Quarantine Cooking might make you think of recipes using few ingredients and lots of help from canned and frozen goods. That’s what I thought but the term refers to the shortage of essential ingredients, specifically sugar and flour, during World War I and the 1918 influenza pandemic. At that time the government advertised slogans like “Save the wheat for the fighters” and bread recipes substituting a portion of the wheat flour with other grains were plentiful.
As we quarantine ourselves at home as much as possible, grocery stores are working hard to keep a continuous supply of food. There are a few items missing on the grocery store shelves but we have more choice than anyone in 1918 could have ever imagined (plus take out and Netflix). This makes me extremely grateful and is worth remembering during this time of uncertainty.
But we've still got to get food on the table every day. So here are 3 tips to help you prepare meals with more joy and ease.
- Organize for Success
- Cook Once, Eat Twice
- K.I.S.S. - Keep It Simple & Safe:
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1. Organize For Success
Are you still trying to find a routine? Maybe still wondering what that even means.
Organize for success is one of the mottos in my kitchen. No system will ever be perfect and being organized is a relative term. There’s no end to improvement so as soon as it works I’d call that organized enough.
So what spot in your kitchen could use a little organizing? Not the whole kitchen, just the first annoying thing that comes to mind.
- Your bucket of gluten free flour or all those jars in the back of the fridge?
- What about that drawer crowded with rarely used items that prevents you from easily finding what you want?
- Or maybe it's the inability to find the recipe you want when you want it.
Whatever the answer is, write it down. Whether that’s a sticky note on your desktop or a handwritten note put somewhere in plain view to inspire you to take action today. Not next week, not when physical distancing is over…today.
That’s all. Just one small step that will make you feel more at ease in the kitchen. If it works try it again because I think we’re going to be spending more time in our kitchens for a while yet.
2. Cook Once, Eat Twice
Make the most of your time in the kitchen by cooking once yet making enough for two meals. This might mean:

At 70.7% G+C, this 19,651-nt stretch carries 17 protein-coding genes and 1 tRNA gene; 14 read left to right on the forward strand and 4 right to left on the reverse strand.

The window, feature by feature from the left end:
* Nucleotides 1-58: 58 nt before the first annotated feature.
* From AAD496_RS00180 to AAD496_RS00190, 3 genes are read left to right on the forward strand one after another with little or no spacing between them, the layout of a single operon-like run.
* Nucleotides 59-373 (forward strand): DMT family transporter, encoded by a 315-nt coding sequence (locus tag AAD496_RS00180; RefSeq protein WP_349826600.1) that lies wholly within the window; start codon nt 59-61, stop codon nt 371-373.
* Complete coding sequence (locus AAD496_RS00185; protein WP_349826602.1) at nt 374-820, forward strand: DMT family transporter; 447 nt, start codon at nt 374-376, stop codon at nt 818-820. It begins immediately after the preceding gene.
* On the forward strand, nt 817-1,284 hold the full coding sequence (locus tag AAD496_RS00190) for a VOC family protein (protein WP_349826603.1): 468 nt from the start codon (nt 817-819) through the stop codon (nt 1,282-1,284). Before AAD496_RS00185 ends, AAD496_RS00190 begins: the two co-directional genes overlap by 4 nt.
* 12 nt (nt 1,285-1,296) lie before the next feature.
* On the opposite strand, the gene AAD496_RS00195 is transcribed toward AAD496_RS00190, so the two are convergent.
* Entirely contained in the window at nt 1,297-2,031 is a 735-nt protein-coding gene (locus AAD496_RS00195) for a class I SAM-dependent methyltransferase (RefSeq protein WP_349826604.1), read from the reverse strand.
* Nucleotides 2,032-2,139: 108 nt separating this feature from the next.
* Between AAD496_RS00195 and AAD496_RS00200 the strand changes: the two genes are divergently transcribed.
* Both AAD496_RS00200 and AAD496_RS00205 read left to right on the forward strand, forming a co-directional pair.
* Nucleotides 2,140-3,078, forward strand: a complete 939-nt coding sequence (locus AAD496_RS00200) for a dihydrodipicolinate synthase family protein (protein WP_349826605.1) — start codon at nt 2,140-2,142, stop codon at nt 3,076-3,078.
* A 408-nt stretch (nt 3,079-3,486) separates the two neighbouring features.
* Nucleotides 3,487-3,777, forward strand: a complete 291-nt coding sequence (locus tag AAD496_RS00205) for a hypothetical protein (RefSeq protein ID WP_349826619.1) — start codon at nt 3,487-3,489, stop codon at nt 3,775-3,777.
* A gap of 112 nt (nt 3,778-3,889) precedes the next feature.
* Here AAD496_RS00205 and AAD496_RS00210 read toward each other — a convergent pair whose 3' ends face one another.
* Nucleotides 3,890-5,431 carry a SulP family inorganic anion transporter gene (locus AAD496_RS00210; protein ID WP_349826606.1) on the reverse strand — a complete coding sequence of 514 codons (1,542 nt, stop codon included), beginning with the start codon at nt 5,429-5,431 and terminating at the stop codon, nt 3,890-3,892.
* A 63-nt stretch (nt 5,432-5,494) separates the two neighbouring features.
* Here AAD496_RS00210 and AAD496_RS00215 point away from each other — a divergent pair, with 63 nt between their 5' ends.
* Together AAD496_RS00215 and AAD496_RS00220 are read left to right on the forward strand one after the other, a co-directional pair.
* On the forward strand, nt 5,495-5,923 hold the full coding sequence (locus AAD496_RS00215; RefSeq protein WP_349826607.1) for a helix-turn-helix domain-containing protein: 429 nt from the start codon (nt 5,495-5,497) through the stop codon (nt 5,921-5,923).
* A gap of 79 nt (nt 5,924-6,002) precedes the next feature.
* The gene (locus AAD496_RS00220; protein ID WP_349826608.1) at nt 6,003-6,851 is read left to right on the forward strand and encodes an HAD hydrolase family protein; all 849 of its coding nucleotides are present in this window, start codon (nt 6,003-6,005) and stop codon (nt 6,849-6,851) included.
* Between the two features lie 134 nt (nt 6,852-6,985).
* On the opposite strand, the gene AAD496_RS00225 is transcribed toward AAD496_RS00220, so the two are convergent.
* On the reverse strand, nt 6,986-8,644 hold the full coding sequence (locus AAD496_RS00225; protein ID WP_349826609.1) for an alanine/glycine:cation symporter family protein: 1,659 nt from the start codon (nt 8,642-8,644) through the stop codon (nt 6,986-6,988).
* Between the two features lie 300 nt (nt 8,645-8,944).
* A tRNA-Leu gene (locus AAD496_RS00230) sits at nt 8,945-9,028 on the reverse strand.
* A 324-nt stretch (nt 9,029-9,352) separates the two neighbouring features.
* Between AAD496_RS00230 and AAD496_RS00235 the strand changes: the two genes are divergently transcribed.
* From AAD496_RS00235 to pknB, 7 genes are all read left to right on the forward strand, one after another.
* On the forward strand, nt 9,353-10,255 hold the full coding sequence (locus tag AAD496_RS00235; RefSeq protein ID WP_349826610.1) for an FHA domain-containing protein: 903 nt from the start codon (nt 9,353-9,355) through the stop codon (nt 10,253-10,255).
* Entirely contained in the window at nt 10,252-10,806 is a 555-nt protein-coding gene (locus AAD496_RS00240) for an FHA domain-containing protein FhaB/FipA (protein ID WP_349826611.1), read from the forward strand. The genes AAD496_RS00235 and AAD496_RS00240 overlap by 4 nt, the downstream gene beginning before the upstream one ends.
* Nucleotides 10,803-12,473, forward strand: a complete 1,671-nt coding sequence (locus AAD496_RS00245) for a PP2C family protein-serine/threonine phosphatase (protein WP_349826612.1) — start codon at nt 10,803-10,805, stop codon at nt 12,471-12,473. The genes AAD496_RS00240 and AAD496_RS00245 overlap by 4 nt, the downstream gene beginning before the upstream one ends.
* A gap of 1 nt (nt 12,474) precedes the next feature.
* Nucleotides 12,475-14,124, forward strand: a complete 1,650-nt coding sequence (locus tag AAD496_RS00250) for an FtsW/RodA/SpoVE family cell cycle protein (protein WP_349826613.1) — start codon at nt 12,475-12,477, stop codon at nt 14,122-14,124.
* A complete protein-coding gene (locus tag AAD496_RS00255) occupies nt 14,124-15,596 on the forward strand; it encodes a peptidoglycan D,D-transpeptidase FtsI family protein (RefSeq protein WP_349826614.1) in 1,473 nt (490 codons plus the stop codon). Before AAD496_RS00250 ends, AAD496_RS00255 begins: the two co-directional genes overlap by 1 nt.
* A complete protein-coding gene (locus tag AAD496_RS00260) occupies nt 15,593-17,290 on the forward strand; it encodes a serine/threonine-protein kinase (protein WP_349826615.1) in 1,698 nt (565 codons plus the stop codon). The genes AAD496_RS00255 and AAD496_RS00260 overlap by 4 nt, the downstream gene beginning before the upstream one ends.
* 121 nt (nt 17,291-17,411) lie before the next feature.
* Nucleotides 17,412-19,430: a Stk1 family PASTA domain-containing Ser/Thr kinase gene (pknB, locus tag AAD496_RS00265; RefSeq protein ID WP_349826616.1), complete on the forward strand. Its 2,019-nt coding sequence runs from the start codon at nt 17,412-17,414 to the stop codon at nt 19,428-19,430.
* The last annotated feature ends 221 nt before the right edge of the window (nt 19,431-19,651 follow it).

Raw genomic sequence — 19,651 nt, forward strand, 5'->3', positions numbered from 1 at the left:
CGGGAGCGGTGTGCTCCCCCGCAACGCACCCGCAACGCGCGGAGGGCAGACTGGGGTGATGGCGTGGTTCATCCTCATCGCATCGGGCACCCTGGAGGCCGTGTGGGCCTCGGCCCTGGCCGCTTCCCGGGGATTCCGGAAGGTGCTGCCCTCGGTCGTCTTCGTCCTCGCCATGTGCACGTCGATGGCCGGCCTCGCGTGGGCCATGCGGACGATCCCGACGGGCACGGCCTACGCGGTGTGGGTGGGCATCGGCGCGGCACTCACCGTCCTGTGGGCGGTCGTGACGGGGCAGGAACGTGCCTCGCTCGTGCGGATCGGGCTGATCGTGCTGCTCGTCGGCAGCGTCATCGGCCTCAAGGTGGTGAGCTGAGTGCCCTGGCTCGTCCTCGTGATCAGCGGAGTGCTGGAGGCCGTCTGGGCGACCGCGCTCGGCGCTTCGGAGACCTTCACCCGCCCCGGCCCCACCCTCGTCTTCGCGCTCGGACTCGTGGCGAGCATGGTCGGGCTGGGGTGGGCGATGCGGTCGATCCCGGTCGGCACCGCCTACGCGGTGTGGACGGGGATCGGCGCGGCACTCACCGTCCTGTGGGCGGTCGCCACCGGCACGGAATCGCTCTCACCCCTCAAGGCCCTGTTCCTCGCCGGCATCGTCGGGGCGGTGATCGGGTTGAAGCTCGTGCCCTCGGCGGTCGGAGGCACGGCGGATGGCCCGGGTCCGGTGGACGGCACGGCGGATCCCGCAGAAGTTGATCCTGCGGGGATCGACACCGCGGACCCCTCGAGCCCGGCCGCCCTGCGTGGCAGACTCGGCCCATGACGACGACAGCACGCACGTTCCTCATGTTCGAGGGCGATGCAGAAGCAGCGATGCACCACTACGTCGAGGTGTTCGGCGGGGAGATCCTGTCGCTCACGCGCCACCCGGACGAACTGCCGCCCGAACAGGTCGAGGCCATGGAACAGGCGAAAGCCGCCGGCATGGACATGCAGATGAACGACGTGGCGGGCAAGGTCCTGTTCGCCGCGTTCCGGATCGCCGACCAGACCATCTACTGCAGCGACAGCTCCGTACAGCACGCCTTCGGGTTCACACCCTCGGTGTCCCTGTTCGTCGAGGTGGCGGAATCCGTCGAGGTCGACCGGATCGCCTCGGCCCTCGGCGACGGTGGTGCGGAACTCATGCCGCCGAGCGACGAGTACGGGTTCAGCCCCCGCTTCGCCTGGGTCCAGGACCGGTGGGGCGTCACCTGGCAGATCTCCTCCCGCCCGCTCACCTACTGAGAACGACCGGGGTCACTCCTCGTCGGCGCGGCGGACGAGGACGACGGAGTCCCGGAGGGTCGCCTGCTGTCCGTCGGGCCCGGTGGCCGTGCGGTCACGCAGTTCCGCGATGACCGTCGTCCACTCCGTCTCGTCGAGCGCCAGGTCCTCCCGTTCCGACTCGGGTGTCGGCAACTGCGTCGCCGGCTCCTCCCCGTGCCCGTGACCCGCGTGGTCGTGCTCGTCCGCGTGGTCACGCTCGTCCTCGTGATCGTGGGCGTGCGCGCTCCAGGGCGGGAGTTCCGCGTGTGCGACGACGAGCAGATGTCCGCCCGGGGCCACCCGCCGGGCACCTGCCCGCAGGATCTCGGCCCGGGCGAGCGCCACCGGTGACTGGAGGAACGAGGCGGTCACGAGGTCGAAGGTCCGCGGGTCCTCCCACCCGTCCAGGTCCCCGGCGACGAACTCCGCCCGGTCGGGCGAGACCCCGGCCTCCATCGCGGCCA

- Cooking double the amount you need and putting half in the fridge or freezer to serve again. Try Sticky Apricot Chicken, Mango Chutney Chicken, Cumin Lime Chicken or Italian Meat Loaf.
- Preparing big pan dishes that can be portioned into different sized meals. Try Pesto Lasagna or Greek Moussaka.
Some dishes are best the first time they are cooked but you can still maximize your prep time. Small efforts as you prepare dinner creates meal ideas for weeks ahead. This could mean:
- Doubling a spice rub or breading recipe to keep and repeat that meal. Try this for Chicken with Adobo Paste, Breaded Pork Chops or seasoning for Blackened Steak Salad or Santa Fe Salad.
- Marinating extra meat and freezing it raw for a second meal. Try Grilled Flank Steak or Souvlaki or Lemongrass Chicken.
- If you don't have enough meat simply make extra sauce or marinade for the fridge to use next week or next month.
- Labeling all those jars, bags and containers will serve as a reminder what you can cook and prevent food waste. For more tips on that check out this post, Organize For Success with Labelling.
How To Make Leftovers Look Good
Leftovers are always tricky. When the food is amazing, properly reheated and served like a real meal no one complains. If the same food is improperly heated, not quite a full portion and served in a plastic dish it’s leftover. Set yourself up for success by avoiding the later.
Here are a few tricks you can do to make anything look like a different meal:
- Switch the hot vegetable for a generous salad, preferably with flavours that match the meal.
- Alternate the accompanied starch between potato, rice or noodles.
- Slice leftover meat and combine it with sauce and vegetables all wrapped in a tortilla.
- Serve a small portion in a ramekin and accompany with a generous amount of salad and/or vegetables.
3. K.I.S.S. – Keep It Simple & Safe
What is comfort food for you? That question is worthy of a dinner table conversation. Comfort food means different things to different people but it’s often simple foods. During these uncertain times anything that brings you comfort is worth doing.
I suggest you make a list of foods that make you feel good. Cooking and baking is good for the soul yet we have been brainwashed to think of it as time consuming and unpleasant. I challenge you to rethink that message.
To me Keep It Simple means cook real food and for people on a gluten free diet this almost ensures it will be safe. Shop in the produce section then wash, peel and chop vegetables with a knife. Cook in a pot on the stove and discover slow food. Plant some herbs in a pot or make a garden and plant vegetables. Buy a copy of Michael Pollan’s Food Rules: An Eater's Manual and consider all 64 rules. This is the perfect time to reflect on our relationship with food.
Free ebook - More Everyday Meals
If you haven't got the ebook yet you can download it in this post, More Everyday Meals.
That's it, 3 easy tips for surviving and thriving with gluten free Quarantine Cooking.
- Organize for Success
- Cook Once, Eat Twice
- K.I.S.S. – Keep It Simple & Safe
Let me know in the comments below if there is a specific cooking problem you're trying to solve and I'll try and help you. In the meantime, stay home and stay safe!
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